The Yankees welcomed Third Baseman Alex Rodriguez in Chicago today to make his season debut against the White Sox. A-Rod is expected to be in the lineup, returning to his original position for the club. The other major event on Monday is Commissioner Bud Selig announcing the suspensions of 12 players for 50 games, and Rodriguez’s 211 game suspension, which takes effect on Thursday, August 8th. This has been appealed by A-Rod already as reported by the MLB Twitter account. A-Rod will be on the active roster through the appeal process, and should be able to play a few weeks before his status is ultimately decided on, so what can we expect to see from him on the field?
Looking at his Performance
Rodriguez played in 15 minor league rehab games to ease his return to the big leagues from off-season hip surgery. In those games, he hit .214 with a double, and 3 HR, while driving in 10 runs. In this extremely small sample size of varying levels, it’s difficult to make any reasonable assessment. However, we can look at a few peripheral statistics to try and gauge they type of A-Rod we’re going to see. In his 51 minor league Plate Appearances, A-Rod struck out 13 times and walked 6. This leads to a 25.5% K-Rate and an 11.8% BB-Rate. The small sample size accounts for a large amount of error, but these numbers don’t appear to be too drastically apart from his usual self. A-Rod’s career K-Rate is 18.2%, and it is 19% over the last 5 seasons. As he’s aged, Rodriguez’s strikeout numbers have marginally increased, and seems to be following that trend. He walked 10.9% of the time over his career, and 11.3% over the last 5 seasons. A-Rod has become a more disciplined hitter with time, as pitchers have also been more cautious and pitch around him at the plate.
Due to A-Rod’s K% and BB% in the minors seeming to be fairly stable compared to his past performance, I believe that we’ll see A-Rod maintain his current career trajectory. His durability is not what it has been in the past, but he should return to the player he would’ve been in 2013, injury or not. I don’t see a sudden huge drop-off, or surprising upturn in performance happening.
The following three plots show A-Rod’s Career trajectory in OPS (On-Base Percentage Plus Slugging Percentage), wOBA (Weighted On-Base Percentage), wRC+ (Weighted Runs Created, Adjusted to the League where 100 is average), and WAR/162 (Wins Above Replacement Prorated for 162 Games). In all of the categories, higher numbers indicate a better performance. I used 4th power exponential trend lines to approximate in all of these cases except for WAR, where I used a 6th power polynomial to account for the increased variance.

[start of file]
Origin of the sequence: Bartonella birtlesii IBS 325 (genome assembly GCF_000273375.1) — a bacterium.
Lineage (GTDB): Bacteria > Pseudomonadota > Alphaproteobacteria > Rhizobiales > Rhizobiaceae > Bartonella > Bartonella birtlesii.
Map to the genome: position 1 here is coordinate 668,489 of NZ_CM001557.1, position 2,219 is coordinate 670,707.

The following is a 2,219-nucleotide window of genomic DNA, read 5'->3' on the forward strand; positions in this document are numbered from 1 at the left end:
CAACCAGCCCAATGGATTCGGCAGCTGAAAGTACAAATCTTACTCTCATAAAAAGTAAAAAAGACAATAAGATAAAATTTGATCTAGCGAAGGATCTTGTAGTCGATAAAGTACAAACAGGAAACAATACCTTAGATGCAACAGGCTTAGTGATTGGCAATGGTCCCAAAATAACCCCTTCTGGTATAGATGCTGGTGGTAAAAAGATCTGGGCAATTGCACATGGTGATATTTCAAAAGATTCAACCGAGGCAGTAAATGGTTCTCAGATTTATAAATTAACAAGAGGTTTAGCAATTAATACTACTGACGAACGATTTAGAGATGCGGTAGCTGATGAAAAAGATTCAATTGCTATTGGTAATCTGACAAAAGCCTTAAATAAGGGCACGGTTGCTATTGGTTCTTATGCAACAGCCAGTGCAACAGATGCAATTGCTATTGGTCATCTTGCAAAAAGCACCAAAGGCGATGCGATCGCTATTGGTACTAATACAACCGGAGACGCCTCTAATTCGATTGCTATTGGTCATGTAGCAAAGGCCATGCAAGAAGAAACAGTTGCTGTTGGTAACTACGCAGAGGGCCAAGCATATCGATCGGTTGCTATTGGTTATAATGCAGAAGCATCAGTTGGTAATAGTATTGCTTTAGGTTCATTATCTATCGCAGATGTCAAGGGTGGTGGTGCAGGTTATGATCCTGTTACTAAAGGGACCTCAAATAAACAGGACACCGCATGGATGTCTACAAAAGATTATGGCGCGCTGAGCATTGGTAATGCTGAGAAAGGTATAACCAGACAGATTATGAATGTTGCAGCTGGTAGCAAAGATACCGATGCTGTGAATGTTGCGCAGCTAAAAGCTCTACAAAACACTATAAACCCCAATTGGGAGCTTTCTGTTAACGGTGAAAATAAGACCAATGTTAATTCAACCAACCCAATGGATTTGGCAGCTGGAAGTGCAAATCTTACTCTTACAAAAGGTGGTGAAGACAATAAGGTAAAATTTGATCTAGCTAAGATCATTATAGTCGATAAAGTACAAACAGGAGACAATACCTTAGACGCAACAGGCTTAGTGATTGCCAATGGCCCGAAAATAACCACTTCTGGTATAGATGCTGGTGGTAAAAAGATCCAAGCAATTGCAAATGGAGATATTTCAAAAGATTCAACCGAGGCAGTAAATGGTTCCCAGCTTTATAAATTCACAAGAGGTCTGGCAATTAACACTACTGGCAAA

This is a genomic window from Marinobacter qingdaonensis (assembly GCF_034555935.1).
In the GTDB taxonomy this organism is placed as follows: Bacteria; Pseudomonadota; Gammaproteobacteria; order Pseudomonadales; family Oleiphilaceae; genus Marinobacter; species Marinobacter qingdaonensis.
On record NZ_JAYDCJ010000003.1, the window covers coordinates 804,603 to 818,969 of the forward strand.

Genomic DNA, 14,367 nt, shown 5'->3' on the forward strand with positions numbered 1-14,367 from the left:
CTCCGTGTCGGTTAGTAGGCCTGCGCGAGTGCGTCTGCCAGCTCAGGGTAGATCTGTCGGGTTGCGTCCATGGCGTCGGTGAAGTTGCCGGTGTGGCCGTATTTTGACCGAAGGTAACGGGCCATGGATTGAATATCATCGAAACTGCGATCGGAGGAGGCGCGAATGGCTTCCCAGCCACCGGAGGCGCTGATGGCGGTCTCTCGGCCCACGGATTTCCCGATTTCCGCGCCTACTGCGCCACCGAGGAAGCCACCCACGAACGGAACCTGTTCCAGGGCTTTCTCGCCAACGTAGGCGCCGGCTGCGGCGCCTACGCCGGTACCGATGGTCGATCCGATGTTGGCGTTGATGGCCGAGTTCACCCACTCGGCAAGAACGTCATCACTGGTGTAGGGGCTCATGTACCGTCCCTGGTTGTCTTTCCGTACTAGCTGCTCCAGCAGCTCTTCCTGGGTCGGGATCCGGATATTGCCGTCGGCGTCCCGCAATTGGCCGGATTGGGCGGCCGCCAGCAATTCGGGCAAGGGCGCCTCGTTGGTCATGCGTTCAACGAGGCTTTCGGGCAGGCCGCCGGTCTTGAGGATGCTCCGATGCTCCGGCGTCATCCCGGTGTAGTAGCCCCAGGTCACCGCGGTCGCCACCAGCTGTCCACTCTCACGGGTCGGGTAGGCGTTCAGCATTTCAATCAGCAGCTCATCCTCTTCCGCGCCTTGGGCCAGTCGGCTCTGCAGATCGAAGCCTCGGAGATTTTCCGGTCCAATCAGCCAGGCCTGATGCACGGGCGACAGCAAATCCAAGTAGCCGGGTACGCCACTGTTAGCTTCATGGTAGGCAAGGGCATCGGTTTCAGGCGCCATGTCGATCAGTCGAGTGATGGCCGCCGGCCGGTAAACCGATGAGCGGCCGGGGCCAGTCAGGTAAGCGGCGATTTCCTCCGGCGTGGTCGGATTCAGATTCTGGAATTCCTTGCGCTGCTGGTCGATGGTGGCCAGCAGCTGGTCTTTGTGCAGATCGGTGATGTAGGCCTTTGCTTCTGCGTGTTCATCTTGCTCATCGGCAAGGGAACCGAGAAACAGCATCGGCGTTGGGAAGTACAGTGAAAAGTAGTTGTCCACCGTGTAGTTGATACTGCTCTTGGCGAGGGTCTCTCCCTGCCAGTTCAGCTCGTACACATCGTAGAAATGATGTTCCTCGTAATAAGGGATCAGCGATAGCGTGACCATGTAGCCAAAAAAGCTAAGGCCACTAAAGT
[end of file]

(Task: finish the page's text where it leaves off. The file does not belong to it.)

The reason for choosing a 4th degree polynomial is that I believe it truly reflects the path of A-Rod’s career. He burst on to the scene during his first full year in 1996 with the Mariners, as he was named an All-Star, won the Silver Slugger Award, and finished 2nd in MVP voting. His line that year was .358 / .414 / .631 and an OPS of 1.045. Rodriguez experienced a “Sophomore Slump” if you can call it that where he hit a measly .300 / .350 / .496 and an OPS of .846, garnering his second All-Star Game appearance. it would take A-Rod two more years to return to his 1996 performance, causing this first curve. This curve started slowly climbing upward in 2001, his first year with the Rangers where Rodriguez admitted steroid use due to the pressure he felt to perform. He reached his peak in 2007, an MVP season where he hit .314 /.422 /.645 with an OPS of 1.067 and 54 Home Runs, the most of his career.
This is where his current downward trend begins, as A-Rod began creeping into his mid-late 30s which bring us to where we are today. I’ve indicated A-Rod’s drop-off since 2007 by the vertical black lines. Notably, A-Rod’s agent Scott Boras announced during the Game 4 of the 2007 World Series, as the Red Sox were about to clinch a championship, that Rodriguez would be opting out of his contract. The Yankees initially didn’t want to negotiate with A-Rod, but later signed him to a new deal, worth $275MM over 10 years. Seeing A-Rod’s current decline, this was not a good move for the Yankees. However, this was perfect for A-Rod, as he secured the deal coming off of an MVP caliber season when his value was the highest. It’s just Boras working his magic again.
Alex Rodriguez is on a downward decline, but as stated earlier, we should see a version of A-Rod resembling what he would be if he never missed time for injury. This is a much needed boost for the Yankees, as their 3B for the year have accumulated a -0.9 WAR, which is 26th in the league. With A-Rod, who I projected to have a 2.1 WAR, the Yankees greatly improve at his position. Assuming A-Rod plays 15 games before we know the results of his appeal, he’ll accumulate a 0.19 WAR, while the Yankees other 3B options would produce a -.08 WAR based on their performance this season. This is a 0.27 WAR swing for the Yankees. If you prorate this over a 162 game season, this would be a 2.92 WAR improvement which is on the Solid Starter/Good Player borderline. For however long the Yankees have Alex Rodriguez in the lineup, he will be a huge improvement for them. It’s just a question of how well A-Rod can focus on playing during one of the most controversial and stressful times in his long career.
For further reading, this is an excellent article by Julie K. Brown of the Miami Herald:
Before he was A-Rod.
Something that struck me personally was when I saw one of my former summer ball coaches, a High School teammate of A-Rod, in one of the pictures included with the article.